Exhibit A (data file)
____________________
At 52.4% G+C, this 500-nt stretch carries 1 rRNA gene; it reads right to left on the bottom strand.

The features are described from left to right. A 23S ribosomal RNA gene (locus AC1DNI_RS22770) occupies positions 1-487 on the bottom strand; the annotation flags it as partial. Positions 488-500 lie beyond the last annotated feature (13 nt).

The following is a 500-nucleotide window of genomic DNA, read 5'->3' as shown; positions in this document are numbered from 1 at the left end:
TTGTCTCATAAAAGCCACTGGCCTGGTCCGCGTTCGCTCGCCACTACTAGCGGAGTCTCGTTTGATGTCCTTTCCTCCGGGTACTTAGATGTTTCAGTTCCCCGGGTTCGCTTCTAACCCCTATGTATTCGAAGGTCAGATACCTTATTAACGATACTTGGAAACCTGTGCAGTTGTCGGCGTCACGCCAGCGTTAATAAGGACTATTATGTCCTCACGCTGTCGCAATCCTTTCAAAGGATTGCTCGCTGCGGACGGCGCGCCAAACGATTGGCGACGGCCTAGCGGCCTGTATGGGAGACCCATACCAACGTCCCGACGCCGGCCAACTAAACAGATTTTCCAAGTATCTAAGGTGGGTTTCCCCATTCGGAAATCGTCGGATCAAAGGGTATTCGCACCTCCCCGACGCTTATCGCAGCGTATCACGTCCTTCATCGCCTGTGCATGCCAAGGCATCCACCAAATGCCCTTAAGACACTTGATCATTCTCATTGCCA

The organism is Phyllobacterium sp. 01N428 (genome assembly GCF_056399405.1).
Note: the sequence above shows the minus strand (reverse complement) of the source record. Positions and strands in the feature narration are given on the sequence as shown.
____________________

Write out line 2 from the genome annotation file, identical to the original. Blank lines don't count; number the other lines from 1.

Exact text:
The features are described from left to right. A 23S ribosomal RNA gene (locus AC1DNI_RS22770) occupies positions 1-487 on the bottom strand; the annotation flags it as partial. Positions 488-500 lie beyond the last annotated feature (13 nt).